Objective: The objective of this study is to compare the performance of a modified Pediatric Risk of Mortality (PRISM) III model with the original PRISM III in prediction of mortality risk in a Thailand pediatric intensive care unit (PICU). Subjects and Methods: Children aged 1 month to 18 years who stayed in the PICU for more than 8 h during November 2013 to December 2016 were included in the study. Results: The medical records of 1175 PICU patients were included in the analysis. The patients were randomly split into two equal groups: a development (n = 588) and a validation (n = 587) sample. A modified PRISM III model was derived from the original PRISM III by omitting arterial blood gas parameters and adding selected clinical variables. The model was developed using a multiple logistic regression model on the development sample and assessed using the area under the curve (AUC) obtained from a receiver operating characteristic curve. The modified PRISM III scores were significantly higher in nonsurvivors (median = 9, interquartile range [IQR] = 4 − 13) compared to survivors (median = 2, IQR = 0 − 5). The modified PRISM III model had similar discriminative performances compared to the original PRISM III in predicting 2-day mortality (AUC: 0.874 vs. 0.873), 7-day mortality (AUC: 0.851 vs. 0.851) and overall mortality (AUC: 0.845 vs. 0.956). The modified PRISM III model was calibrated in the validation sample, and the standardized mortality ratios (SMRs) were similar. Conclusions: The performance of a modified PRISM III model in predicting mortality risk was comparable to the original PRISM III. Both had similar discriminative performance and SMR for overall mortality prediction in a PICU.
  2 5,121 468
REVIEW ARTICLE
Obstructive sleep-disordered breathing in children: Impact on the developing brain
Lisa M Walter, Rosemary S C Horne
October-December 2018, 2(4):58-64
DOI:10.4103/prcm.prcm_16_18  
Obstructive sleep-disordered breathing (SDB) affects up to 11% of children and forms a continuum of severity ranging from primary snoring to obstructive sleep apnea. Children with SDB exhibit significant neurocognitive and cardiovascular dysfunction, which is associated with repetitive hypoxia and sleep fragmentation that characterize the condition. We reviewed the recent literature pertaining to the effect of SDB on the brain in children. These include studies that utilized near-infrared spectroscopy to determine cerebral oxygenation and structural and functional magnetic resonance imaging (MRI) of the brain. Studies have identified that the effect of SDB on cerebral oxygenation in children is minimal and not clinically significant. There are conflicting reports on the association between the measures of cerebral oxygenation and peripheral arterial oxygen saturation (SpO2), and further research needs to be conducted to elucidate the relationship between peripheral SpO2, cerebral oxygenation, and SDB in children. MRI studies have reported significant structural and functional changes to the brains of children with SDB, in brain regions associated with neurocognition, behavior, and autonomic function. These include reduced white and gray matter and structural changes to a multitude of brain areas including, but not limited to, the hippocampus, cortex, amygdala, insula, thalamus, cerebellum, and basal ganglia. These studies utilize a variety of MRI techniques to address different research questions, but contribute to the gradually developing picture of the adverse effects of SDB on the brain in children.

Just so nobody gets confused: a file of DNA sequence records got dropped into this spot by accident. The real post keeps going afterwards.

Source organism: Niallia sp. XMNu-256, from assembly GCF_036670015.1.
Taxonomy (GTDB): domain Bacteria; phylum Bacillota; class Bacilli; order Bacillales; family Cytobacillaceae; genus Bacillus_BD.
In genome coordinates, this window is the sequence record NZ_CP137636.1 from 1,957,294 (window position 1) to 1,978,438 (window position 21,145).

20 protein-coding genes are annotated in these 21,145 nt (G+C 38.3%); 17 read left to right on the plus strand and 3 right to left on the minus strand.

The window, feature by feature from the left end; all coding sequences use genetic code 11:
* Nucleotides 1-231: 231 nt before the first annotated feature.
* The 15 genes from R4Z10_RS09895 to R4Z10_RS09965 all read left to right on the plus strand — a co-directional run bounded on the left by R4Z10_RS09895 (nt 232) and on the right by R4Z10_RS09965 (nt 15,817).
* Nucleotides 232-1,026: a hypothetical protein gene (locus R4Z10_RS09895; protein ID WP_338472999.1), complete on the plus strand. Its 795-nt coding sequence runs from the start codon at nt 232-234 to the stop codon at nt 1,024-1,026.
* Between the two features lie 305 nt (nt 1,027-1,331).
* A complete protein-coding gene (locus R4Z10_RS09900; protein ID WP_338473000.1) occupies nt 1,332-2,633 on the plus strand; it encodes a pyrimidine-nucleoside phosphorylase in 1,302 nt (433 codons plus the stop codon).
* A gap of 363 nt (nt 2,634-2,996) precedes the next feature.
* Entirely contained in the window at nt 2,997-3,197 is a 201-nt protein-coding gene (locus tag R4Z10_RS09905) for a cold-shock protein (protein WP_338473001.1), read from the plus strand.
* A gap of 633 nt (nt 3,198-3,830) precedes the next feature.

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EDITORIAL
Outcomes and prediction
Rina Triasih
October-December 2018, 2(4):57-57
DOI:10.4103/2543-0343.249003  
  - 2,236 296